An unstressed word, typically a function word, that is incapable of standing on its own and attaches in pronunciation to a stressed word, with which it forms a single accentual unit. Examples of clitics are the pronoun 'em in I see 'em and the definite article in French l'arme, "the arm."
Of or relating to a clitic or clisis.

[Greek klitikos, leaning, from klīnein, to lean; see klei- in Indo-European roots.]

clit′i·cize (-sĭz′) v.
clit′i·ci·za′tion (-sĭ-zā′shən) n.


(ˈklɪtɪˌsaɪz) or


vb (tr)
to pronounce as part of a following or preceding word
References in periodicals archive ?
Whereas in Hebrew oot/et--does not suffix or cliticize to the verb, Noldeke (1893: 104) sees Palestinian Jewish Aramaic as having taken this step in the etymologically identical morpheme.
Therefore they have to combine with a lexical host, as in the French sentence Je t'aime where both the a-tonic subject pronoun (je) and the object pronoun (te) cliticize onto the verb.
The enclitics may have a demonstrative function when they cliticize to pronouns and nouns:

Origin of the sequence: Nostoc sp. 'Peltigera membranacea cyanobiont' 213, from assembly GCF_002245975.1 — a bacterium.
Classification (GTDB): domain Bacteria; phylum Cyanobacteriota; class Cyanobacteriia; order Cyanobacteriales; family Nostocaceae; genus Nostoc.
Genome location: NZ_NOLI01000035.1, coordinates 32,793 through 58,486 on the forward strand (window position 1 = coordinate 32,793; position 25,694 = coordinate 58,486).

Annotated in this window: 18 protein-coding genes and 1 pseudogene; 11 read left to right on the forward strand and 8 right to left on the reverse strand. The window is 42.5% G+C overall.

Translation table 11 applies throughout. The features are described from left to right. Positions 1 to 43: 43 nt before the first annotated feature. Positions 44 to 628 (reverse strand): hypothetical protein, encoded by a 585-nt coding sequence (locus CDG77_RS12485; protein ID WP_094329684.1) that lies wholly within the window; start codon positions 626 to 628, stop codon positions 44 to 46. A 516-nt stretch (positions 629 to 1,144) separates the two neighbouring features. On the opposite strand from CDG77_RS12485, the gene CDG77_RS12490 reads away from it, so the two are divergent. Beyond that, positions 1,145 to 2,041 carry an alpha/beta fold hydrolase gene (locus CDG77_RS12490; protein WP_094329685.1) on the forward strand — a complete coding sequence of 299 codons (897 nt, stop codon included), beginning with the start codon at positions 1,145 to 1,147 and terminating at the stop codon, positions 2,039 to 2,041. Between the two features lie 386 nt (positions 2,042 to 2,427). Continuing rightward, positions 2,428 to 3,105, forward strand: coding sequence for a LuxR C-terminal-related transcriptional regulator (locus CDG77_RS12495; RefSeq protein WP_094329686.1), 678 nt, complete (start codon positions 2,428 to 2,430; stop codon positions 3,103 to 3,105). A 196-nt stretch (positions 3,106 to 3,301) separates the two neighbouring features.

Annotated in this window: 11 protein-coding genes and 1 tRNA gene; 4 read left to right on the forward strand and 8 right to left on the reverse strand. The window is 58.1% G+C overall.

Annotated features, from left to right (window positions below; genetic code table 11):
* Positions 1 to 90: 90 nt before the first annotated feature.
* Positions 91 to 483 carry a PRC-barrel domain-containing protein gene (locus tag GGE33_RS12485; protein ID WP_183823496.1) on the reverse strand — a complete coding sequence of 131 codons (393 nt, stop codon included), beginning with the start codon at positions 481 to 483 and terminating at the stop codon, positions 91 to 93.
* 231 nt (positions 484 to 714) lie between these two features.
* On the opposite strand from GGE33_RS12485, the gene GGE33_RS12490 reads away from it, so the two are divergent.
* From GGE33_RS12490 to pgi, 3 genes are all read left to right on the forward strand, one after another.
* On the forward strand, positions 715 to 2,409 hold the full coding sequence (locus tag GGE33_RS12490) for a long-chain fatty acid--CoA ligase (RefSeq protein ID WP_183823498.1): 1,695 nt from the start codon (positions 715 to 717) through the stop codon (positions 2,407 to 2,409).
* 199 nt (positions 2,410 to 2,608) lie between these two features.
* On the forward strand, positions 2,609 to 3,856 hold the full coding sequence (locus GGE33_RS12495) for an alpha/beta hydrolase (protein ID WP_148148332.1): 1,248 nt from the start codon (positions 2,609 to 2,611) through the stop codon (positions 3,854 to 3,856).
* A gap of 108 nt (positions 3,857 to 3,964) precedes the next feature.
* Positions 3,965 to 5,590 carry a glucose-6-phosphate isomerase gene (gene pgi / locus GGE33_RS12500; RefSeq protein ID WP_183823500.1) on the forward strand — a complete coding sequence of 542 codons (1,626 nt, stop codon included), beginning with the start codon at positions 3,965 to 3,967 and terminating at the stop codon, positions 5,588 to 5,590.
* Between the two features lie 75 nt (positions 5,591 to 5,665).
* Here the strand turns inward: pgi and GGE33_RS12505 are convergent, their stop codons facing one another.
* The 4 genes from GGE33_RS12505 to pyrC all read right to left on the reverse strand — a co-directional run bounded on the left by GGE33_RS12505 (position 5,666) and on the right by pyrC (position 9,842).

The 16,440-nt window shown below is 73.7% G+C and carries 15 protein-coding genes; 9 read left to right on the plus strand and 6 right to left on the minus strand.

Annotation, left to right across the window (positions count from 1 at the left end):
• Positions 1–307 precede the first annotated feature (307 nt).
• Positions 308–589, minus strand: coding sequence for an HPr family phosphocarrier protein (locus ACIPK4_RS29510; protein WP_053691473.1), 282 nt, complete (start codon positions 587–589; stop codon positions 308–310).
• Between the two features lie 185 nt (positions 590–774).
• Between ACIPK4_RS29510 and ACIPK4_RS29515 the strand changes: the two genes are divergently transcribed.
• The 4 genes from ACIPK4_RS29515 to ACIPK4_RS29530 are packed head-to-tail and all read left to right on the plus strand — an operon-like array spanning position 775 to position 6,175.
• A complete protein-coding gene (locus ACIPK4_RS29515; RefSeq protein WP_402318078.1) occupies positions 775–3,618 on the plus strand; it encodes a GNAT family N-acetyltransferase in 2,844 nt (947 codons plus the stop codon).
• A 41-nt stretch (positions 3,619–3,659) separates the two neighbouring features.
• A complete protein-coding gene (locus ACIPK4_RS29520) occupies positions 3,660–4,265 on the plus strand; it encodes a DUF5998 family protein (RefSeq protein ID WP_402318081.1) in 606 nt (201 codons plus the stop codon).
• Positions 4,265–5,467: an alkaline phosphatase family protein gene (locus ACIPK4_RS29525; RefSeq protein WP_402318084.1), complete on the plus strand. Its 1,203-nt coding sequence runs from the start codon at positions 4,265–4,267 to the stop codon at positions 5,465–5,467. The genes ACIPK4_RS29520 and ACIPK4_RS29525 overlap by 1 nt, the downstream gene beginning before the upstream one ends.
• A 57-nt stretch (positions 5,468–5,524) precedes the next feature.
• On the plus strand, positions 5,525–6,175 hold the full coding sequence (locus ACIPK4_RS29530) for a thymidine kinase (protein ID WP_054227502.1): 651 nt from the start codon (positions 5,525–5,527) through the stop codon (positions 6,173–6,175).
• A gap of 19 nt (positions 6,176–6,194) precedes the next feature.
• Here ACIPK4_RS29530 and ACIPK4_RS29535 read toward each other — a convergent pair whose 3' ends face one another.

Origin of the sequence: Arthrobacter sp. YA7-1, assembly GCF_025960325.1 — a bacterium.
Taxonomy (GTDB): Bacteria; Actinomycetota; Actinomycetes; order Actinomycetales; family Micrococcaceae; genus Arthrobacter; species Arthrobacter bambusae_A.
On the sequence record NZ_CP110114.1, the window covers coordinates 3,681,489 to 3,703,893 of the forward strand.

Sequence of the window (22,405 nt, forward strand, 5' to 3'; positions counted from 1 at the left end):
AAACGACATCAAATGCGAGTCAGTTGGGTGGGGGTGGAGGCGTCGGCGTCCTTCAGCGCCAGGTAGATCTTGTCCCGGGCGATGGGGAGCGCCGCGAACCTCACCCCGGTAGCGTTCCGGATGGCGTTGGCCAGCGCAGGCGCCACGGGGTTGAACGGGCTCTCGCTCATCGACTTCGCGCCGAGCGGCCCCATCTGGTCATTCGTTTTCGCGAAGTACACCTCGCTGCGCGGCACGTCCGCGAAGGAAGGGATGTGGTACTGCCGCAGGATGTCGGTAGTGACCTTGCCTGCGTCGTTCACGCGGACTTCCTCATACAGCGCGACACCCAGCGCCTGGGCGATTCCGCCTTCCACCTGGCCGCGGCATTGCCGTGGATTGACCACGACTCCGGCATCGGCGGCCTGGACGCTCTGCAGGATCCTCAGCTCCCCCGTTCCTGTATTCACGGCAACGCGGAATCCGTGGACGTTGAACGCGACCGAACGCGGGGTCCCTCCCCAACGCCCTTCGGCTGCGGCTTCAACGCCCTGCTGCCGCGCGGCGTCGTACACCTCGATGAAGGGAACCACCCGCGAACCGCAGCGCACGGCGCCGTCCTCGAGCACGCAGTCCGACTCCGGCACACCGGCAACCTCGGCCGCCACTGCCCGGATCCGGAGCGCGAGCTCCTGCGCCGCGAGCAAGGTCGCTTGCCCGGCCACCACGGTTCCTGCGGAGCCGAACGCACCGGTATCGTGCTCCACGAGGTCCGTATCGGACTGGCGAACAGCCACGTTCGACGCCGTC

As such they may cliticize even onto another locational enclitic:
In other words, suspended affixation is nothing else but the cliticization of the inflected copula to just those elements that it is allowed to cliticize in general, with the only difference that these complements are conjoined.
Clearly, this form is not an enclitic, since there is nothing in any of the examples in (7) or (8) for an enclitic form of the article to cliticize to--it occurs following a consonant in (7a) and in absolute initial position in (7b) and (8).
Lehmann 1995), the adverbial element sehe shows a strong tendency to cliticize to the verb, thus losing its tones and becoming an affix -se.
Erteschik-Shir (2005) assumes that the weak pronoun cliticizes onto the verb and is carried along with it in verb-second movement.